I have terrible news: your clients don’t give a shit that you’re a Super Lawyer.
Generally speaking, potential law firm clients aren’t interested in how many awards you’ve won, because those kind of industry standard competency qualifiers are meaningless to them. It’s not like people understand what it means to be a ‘Super Lawyer’, like they understand what it means to be a ‘Super Bowl MVP’. I mean, sure, a layperson could identify the fact that a ‘super’ lawyer is probably better than an ‘average’ or ‘awful’ lawyer. But, what leverage does being maybe slightly better than average bring you?
Selling any type of service, including legal services, is more about how well you focus on your clients’ issues than it is about how well you compensate for your own. (You’ve got your AV rating, and your overpriced sports car . . . but, that’s better than a spray tanning addiction, I suppose.) So, it pays (literally) to think about how to identify your clients’ problems in a way that resonates with them. And, here’s an easy strategy for meeting your potential clients’ needs when they’re searching online: Think of the 10 most frequently asked questions that your existing clients have, and create content consistently on that subject matter. Since those clients are mostly plugging in long form questions related to the serious problem they want resolved, like ‘I was injured at work, can I sue my boss’ — not ‘tort law Cincinnati’, by the way — if your content answers that question, and is titled in a similar fashion . . . Guess what? You’ve become a highly relevant and sought-after search result. Keep doing it, and you become even more relevant, and even more sought-after.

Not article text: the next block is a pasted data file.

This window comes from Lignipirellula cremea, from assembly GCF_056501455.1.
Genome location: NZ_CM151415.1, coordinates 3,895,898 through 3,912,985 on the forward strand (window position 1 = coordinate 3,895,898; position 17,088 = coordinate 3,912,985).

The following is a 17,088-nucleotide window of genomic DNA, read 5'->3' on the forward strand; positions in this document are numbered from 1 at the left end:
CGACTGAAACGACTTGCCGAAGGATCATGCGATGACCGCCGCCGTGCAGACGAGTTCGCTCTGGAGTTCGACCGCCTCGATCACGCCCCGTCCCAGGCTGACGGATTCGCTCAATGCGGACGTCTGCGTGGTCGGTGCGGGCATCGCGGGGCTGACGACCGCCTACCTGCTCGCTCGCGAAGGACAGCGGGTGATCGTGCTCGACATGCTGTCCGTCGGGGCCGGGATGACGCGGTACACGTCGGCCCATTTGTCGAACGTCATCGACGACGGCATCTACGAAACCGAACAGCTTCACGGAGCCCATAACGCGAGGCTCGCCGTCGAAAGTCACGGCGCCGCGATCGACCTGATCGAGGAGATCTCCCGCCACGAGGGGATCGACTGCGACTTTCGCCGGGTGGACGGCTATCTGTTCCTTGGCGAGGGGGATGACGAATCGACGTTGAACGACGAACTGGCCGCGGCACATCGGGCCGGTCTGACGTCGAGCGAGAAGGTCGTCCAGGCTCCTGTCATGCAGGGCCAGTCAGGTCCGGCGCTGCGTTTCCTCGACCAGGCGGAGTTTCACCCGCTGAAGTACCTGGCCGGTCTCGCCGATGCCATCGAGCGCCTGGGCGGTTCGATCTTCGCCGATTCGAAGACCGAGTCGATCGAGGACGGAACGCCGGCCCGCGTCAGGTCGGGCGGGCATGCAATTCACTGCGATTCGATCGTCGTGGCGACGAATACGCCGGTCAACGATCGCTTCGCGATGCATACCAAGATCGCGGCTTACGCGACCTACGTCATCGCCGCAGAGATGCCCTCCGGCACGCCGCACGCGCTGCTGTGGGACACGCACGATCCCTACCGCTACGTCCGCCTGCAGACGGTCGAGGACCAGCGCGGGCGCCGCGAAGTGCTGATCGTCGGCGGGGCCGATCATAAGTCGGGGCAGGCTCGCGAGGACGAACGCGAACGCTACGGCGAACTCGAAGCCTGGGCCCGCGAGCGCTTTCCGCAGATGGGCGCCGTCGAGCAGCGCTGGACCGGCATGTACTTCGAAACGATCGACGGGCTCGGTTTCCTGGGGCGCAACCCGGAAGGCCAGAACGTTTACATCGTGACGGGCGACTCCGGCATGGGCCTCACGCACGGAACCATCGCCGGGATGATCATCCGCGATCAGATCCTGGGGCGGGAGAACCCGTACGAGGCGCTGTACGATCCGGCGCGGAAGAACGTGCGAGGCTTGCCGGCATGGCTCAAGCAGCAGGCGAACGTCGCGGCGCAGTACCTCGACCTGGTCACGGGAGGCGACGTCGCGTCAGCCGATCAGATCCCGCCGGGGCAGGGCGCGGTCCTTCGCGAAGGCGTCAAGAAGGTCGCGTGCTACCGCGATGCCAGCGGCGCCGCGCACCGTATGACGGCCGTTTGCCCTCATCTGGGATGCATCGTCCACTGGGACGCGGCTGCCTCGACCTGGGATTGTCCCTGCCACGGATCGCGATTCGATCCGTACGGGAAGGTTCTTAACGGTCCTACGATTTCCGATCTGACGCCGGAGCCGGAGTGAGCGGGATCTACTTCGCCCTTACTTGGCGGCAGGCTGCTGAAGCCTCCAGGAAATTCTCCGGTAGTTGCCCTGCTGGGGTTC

And, while picking the right questions is important, you also need to be sure that your message resonates with your potential clients. So, don’t write like a lawyer, write like a layperson — or, in a way that a layperson understands. And, if you can help it — don’t farm out the content work. Do it yourself; and, that will make you more authentic, and seem more accessible.
Law firms often tend to reflect on their own comfort, rather than their client’s — but, getting out of your comfort zone is the key to developing your modern marketing chops.